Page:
Tampon tax = fecken stupid. I do not insert a tampon and think of luxury one iota. I also haven’t inserted one for over a year! The menstrual cup as well as reusable pads are my choice to manage my blood and although the cup took a while for me to get used to, it is magic. But not everyone is comfortable yet and we don’t need another thing to shame women and girls about. Not everyone is going to want to use one and then empty it on their tomatoes and that’s ok. But the more it becomes mainstream – the more people will cotton on. To avoid paying money for disposables and the negative impact on the environment is a very good thing. Fill your cups! (And if you do empty it on your tomatoes dilute it first). 
You are obviously passionate about the power of the natural cycle for women, how do you feel about the impact that hormonal contraception can have on that?  
I would never advise anyone on this – again – if something works for you – you know best. And sometimes hormonal contraception is the least crap option and you may feel you have no choice but to use it. You still have a cycle that you can tune into but there’s no doubt that it’s affected. Along with many other symptoms – for me it was always too much to bear. Hormonal contraception was very effective partially because it made me feel so unsexy! I’ve had many women say to me – I’m going off the pill – I want to feel what it’s like to have my own cycle back. I’d be lying if I didn’t say this thrilled me know end but I always encourage people to speak to their doctor about finding the best plan for them. One woman was 42 and said she hadn’t bled for 8 years and that she realised she may be running out of time to know her own cycle. She had her Mirena out the next day. Women know their own bodies best. 


As a sexual health education consultant, what’s your opinion on the “Natural Cycles” app and women using the ‘’Fertility Awareness Method” of contraception given that it has a failure rate equal to the pull out method.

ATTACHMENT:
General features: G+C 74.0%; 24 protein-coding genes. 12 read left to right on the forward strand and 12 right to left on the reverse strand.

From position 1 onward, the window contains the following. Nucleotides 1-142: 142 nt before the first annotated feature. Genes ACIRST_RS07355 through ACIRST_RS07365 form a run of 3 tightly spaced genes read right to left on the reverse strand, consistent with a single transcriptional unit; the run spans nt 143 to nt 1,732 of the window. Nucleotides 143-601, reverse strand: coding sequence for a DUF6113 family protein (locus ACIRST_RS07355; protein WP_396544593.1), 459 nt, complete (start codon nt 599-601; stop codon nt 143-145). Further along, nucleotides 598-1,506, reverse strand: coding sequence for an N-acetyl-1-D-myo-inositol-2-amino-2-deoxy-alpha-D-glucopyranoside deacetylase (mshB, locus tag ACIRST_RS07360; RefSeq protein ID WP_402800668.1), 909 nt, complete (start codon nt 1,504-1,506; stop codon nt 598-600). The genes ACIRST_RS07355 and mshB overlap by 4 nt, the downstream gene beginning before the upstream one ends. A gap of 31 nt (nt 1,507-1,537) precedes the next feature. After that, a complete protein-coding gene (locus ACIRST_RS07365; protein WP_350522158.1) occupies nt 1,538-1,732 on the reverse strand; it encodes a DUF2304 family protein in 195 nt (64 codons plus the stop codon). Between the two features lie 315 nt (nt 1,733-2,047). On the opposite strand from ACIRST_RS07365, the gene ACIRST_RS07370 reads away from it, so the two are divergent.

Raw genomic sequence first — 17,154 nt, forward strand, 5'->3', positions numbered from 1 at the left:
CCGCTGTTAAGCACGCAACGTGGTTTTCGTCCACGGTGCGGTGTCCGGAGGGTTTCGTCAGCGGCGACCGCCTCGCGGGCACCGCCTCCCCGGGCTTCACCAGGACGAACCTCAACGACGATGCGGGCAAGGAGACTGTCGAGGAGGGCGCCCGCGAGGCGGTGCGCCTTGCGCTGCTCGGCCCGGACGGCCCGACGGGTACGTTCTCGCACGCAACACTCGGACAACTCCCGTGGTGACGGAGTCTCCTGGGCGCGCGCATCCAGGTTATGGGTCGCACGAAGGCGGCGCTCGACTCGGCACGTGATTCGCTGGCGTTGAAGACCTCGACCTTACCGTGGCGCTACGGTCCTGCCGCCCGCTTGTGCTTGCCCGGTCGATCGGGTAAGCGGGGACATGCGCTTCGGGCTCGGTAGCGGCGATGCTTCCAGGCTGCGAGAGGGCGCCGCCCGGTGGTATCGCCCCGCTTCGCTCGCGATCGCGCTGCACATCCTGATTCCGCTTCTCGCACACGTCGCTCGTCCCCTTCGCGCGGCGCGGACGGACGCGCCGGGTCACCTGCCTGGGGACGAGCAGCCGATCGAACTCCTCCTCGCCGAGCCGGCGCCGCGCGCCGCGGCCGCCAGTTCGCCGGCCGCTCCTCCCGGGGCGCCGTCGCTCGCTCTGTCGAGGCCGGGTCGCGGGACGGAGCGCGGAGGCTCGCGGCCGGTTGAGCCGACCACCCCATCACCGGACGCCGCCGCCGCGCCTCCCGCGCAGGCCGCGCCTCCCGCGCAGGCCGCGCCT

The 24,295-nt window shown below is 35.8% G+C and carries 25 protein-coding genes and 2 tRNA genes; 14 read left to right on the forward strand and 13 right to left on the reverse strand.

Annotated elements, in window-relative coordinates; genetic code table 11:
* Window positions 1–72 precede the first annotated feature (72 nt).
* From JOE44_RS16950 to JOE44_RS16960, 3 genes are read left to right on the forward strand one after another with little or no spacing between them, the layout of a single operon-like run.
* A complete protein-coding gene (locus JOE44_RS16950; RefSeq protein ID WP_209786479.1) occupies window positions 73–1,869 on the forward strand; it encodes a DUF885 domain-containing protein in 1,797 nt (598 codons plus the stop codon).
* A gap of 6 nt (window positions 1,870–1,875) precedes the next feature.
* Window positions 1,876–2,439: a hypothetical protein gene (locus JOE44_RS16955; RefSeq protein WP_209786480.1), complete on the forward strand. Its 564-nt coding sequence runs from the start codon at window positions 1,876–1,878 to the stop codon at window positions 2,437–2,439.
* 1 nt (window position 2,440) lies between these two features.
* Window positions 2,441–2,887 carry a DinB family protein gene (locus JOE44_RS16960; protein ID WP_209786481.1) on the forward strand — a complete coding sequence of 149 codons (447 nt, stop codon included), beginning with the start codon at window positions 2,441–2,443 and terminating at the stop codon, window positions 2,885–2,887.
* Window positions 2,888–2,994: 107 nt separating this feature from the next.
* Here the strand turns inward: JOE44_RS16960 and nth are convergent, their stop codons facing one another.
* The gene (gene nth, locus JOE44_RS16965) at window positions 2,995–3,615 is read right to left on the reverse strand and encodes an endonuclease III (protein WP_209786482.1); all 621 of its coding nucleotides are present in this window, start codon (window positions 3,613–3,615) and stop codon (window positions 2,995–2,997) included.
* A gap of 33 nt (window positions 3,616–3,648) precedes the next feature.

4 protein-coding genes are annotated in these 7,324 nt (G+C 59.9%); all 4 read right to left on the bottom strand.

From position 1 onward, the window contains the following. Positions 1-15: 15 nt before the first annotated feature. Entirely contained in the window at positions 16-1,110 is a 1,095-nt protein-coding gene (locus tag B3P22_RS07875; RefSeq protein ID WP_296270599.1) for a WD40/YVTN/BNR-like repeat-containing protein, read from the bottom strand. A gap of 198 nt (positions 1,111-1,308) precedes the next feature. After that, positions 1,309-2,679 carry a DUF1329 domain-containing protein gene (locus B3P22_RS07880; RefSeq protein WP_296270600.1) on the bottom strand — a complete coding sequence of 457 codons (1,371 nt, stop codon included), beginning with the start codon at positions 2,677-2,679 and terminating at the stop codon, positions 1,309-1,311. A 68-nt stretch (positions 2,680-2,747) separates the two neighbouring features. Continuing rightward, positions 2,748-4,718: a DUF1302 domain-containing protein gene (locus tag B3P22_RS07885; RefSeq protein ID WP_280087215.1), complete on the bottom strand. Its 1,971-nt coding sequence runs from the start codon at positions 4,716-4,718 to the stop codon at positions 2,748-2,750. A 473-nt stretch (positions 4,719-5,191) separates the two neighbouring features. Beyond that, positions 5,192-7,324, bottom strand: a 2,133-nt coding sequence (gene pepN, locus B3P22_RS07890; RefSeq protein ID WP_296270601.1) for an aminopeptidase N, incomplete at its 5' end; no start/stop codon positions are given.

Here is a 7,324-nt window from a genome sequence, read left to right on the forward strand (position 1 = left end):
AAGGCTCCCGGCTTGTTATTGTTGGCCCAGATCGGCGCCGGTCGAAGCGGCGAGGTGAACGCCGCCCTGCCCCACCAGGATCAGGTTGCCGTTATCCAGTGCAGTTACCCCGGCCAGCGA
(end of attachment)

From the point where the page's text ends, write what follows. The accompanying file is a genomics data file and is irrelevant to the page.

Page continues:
It requires careful consideration and sober judgements! However – we should be given the choice and the information necessary to make that choice. We have to stop treating people like they are stupid. We really need to teach people better and so much of it comes down to communication. Ps the pull out method is very effective IF done properly!  


You famously had one of your show ads banned for breaching community standards, even though it was simply a picture of a grapefruit. Where do you think social media should draw the line between body positivity and erotica when it comes to naked bodies (and grapefruits)? 


My children remarked to me recently that I am much more inclined to let them see images or footage of a sexual than violence and it’s true. I don’t know what the line is – it’s different for every body but I do know that trying to keep sex and sexuality a secret is so dumb and ineffective. I’d rather see a nipple/pussy/grapefruit than a gun! 


Many Australians aren’t given adequate sex education through schooling, what resources do you suggest for people who want to get to know their sexual and reproductive health better?  


Some great books and sites are:






When you have your period, and you’re in the Winter phase of your cycle, what do you turn to for comfort and reassurance? 

Great question! The bath, my velvet dressing gown, trees, dark chocolate, whiskey, avocadoes, hot water bottles, my guitar, warm socks, rubbing sandalwood oil on my belly, sex, classical music, not necessarily in that order! 


Lucy Peach is performing My Greatest Period Ever at 8:30pm at the Butterfly Club until 22 April as part of the Melbourne International Comedy Festival. Tickets, show details and accessibility information can be found via the MICF website.